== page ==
Notes on the Nembutsu
Reflections on the wasan of Shinran

Koso Wasan 63

Shan-tao appeared in the world in succeeding ages,
Manifesting himself as Fa-chao and Shao-k'ang,
And by revealing the treasury of virtues,
He fulfilled the Buddhas' fundamental intent.

The Road Goes Ever On... and On

The Road goes ever on and on
Far from the door where it began.
Now far ahead the Road has gone,
And I must follow, if I can,
Pursuing it with eager feet,
Until it joins some larger way
Where many paths and errands meet.
And whither then? I cannot say.

This is Bilbo's song from The Lord of the Rings. Bilbo is not of the world of The Lord of the Rings - an allegory about the use modern technology in the exercise of power. Bilbo is not in a hurry but has æons to fulfil his destiny. J.R.R. Tolkein's prescient story contrasts the world dominated by technology - a world of haste, destruction and instant gratification - with the warmth and ambiguity that goes with genuine existence. We live in a world where, as the popular Australian business consultant Jonar Nader has pointed out, technology is in danger of becoming our master - used as an end in itself - instead of our servant, where it ought to be.

The verses on Shan-tao are full of temporal references, which remind us that nothing of worth - including Other Power faith - is ever accomplished quickly. Even Shan-tao's mission was not completed in the span of one life-time. He appears age after age. In each of the two references given in this verse, it is to develop upon the liturgical practices that Shan-tao had introduced.

  • 'Though a billion kalpas pass' - Koso Wasan, 64;
  • 'Even when the time comes' - Koso Wasan, 65;
  • 'We cast away living and dying forever' - Koso Wasan 76;
  • 'Waiting for the moment when Faith' - Koso Wasan 77;
  • 'Passing through kalpas measured by the atoms of the earth' - Koso Wasan 84;
  • 'Aimlessly from the distant past' - Koso Wasan 85;
  • We cast away long kalpas' - Koso Wasan 87.

No wonder it was widely understood in the Pure Land community that Shan-tao was himself from eternity. It also seems that Shan-tao was deeply conscious of the passage of time, the depth and significance of time. The references to time toll away throughout these Wasan.

The Tathagata is eternally dwelling;
    Dharmas are eternally abiding;
        Our Parent's Great Compassion never changes

    - Zuiken S. Inagaki

Shan-tao's consciousness of time lends an epic dimension to his insights and to his understanding. When this is added to his deep awareness of human nature, we become conscious of his sensitivity to the unfathomable depth of karmic evil and suffering - along with the profound burden undertaken by the Primal Vow, which is concommitant with the great stock of pain that besets every atom of the universe. In keeping with the ethos of the Buddha Dharma, in Shan-tao there is a sense of travel and of the passage of time. The world, beset for æons by suffering and karmic evil, waits in a reflective mood for the awakening of faith: 'firm and solid as a diamond'. We are waiting for refreshing and life-giving rain, to bring an end to an endless drought.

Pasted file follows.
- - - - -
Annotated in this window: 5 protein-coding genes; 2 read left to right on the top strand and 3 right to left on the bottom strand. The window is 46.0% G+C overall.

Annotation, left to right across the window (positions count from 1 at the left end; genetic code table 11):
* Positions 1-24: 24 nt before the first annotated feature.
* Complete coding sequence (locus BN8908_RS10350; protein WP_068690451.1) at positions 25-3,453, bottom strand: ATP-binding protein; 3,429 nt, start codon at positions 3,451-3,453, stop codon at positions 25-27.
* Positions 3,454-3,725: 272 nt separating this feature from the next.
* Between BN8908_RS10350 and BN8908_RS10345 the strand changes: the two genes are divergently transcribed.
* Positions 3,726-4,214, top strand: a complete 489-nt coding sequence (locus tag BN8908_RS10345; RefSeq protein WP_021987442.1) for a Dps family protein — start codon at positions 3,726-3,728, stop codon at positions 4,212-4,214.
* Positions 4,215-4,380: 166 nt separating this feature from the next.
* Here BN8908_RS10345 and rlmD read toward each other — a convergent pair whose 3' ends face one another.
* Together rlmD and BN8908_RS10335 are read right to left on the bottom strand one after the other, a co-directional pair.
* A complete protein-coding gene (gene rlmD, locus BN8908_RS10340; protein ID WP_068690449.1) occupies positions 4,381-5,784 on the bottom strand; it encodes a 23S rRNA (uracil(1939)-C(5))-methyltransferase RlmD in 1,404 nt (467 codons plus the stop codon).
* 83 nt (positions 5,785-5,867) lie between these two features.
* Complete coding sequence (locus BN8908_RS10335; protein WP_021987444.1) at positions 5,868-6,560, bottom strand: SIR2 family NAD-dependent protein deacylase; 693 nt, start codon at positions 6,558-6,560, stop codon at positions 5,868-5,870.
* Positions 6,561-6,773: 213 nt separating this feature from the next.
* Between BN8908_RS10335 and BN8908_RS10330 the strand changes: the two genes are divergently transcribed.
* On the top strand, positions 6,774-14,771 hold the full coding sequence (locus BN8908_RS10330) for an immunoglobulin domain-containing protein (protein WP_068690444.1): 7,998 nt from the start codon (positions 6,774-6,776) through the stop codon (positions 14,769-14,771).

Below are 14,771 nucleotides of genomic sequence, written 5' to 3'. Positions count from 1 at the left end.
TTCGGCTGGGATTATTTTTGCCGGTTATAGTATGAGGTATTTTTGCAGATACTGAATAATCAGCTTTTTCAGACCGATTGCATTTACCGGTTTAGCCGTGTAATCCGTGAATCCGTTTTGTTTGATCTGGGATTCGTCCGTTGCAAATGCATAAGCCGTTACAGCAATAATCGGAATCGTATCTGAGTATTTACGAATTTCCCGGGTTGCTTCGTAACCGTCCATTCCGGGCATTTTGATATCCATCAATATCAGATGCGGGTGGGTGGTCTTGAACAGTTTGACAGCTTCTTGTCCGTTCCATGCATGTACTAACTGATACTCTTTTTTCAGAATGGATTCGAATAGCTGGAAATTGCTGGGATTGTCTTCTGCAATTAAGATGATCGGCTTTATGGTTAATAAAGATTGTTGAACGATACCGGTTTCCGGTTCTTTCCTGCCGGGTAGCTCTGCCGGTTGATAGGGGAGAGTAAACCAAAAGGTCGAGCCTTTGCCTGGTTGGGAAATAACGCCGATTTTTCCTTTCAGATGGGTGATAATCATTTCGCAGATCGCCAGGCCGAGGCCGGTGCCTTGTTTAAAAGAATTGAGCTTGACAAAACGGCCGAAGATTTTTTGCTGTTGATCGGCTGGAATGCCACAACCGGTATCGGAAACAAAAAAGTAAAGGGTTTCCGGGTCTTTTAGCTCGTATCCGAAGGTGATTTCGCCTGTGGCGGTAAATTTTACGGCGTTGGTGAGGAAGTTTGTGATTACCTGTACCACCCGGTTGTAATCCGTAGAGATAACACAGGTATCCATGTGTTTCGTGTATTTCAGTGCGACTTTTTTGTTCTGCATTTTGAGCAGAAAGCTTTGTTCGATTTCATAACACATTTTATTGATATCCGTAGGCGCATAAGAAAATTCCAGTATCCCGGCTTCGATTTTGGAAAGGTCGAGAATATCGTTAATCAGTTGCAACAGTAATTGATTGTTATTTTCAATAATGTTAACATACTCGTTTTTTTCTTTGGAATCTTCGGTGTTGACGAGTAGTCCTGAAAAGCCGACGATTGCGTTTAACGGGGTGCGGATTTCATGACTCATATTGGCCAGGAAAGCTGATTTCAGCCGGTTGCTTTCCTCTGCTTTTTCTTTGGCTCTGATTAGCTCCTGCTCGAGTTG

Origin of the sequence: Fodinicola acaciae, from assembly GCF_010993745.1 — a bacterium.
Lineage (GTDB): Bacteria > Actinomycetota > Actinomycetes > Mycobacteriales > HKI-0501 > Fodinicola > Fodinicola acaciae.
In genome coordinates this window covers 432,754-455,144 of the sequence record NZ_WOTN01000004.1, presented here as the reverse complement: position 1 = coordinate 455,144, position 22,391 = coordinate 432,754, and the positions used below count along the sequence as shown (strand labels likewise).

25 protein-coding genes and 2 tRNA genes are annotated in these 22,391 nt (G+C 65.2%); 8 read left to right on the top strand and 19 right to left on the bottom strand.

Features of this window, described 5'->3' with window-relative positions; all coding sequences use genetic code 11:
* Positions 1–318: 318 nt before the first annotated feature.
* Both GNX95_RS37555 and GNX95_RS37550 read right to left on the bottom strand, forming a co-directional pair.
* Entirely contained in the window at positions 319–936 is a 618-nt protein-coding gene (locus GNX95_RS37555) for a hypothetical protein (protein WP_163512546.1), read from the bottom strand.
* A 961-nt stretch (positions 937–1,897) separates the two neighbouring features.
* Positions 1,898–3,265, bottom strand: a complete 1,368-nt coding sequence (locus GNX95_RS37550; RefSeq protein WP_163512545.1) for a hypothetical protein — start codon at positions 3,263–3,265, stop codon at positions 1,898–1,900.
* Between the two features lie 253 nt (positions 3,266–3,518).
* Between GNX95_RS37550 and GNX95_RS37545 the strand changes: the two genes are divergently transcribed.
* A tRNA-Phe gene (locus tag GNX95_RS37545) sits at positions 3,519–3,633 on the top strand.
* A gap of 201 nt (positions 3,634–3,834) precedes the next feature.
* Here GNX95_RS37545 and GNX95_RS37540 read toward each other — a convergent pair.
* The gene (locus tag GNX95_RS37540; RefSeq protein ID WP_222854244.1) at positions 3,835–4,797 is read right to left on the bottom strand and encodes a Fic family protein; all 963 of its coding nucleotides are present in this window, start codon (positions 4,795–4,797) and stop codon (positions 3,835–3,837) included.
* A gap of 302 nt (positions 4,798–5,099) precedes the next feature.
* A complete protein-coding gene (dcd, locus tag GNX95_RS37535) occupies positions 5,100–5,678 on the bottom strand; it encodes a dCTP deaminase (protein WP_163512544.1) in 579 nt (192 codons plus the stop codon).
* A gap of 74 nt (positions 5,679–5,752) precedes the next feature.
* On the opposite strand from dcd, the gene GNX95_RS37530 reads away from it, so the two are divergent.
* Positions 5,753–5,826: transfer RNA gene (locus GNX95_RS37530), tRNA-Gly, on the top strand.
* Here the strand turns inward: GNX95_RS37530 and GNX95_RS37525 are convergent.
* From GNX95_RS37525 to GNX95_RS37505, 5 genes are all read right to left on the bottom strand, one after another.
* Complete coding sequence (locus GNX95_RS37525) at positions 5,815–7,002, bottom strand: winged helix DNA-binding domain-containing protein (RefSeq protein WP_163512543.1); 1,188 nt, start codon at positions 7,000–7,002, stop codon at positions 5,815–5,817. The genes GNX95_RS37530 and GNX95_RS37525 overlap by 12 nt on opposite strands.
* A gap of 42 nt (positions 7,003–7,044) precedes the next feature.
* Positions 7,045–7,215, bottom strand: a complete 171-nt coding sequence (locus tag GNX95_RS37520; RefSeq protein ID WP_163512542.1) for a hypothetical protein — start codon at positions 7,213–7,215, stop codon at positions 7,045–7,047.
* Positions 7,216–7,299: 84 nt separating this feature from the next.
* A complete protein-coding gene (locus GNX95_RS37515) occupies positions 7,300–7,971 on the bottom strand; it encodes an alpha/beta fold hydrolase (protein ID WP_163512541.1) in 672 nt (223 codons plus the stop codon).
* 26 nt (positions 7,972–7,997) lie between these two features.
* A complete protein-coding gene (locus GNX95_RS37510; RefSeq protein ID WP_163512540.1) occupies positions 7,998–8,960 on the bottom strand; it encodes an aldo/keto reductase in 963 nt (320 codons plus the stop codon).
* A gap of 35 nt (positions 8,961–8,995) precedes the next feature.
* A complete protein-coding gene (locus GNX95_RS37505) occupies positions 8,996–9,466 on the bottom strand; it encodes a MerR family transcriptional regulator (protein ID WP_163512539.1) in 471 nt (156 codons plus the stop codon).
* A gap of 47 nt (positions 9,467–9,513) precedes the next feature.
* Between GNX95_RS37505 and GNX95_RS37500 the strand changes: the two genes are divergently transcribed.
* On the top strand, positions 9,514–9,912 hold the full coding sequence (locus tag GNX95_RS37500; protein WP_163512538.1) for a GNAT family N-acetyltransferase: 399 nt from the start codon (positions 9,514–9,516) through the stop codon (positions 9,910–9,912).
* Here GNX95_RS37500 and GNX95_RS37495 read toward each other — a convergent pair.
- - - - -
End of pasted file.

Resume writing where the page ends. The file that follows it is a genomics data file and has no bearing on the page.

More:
In keeping with his awareness of time, of one breath silently following another, of the sound of the wind in the trees and the passing of the seasons, year after year, Shan-tao created the liturgy known as ojo-raisan, or rokuji raisan - worship six times each day. Again, we are reminded of time passing, like a tolling bell.

We are not comfortable with the deep patience of the dharma, which is celebrated in Shan-tao's sense of time. We want instant answers, instant solutions, instant gratification. For Shan-tao this attitude would probably be quite bizarre, for what he failed to complete in one life he continued in the next. It is likewise for us. None of us should imagine that our remarkable connection with the Buddha-dharma came from 'left field'; for no reason and from nowhere. We have already encountered the dharma since the long distant past. Our wish to hear the dharma, now, is a culmination of long-ago factors, not something new.

The task of hearing the dharma and allowing the nembutsu to bear fruit in our hearts does not involve magic or quick solutions, either. Shinran selected the sutras and the commentaries of the dharma masters as the vehicles for our hearing and the guide book for our long, long journey. In reading the dharma, the masters come to us with new insights every day - some new discovery, some fresh joy.

And just as Shan-tao appeared in subsequent ages, so the dharma masters are our dear, compassionate friends. Whispering to us from the deep, deep timeless past of the eternal burden of suffering and the eternal work of the Primal Vow.

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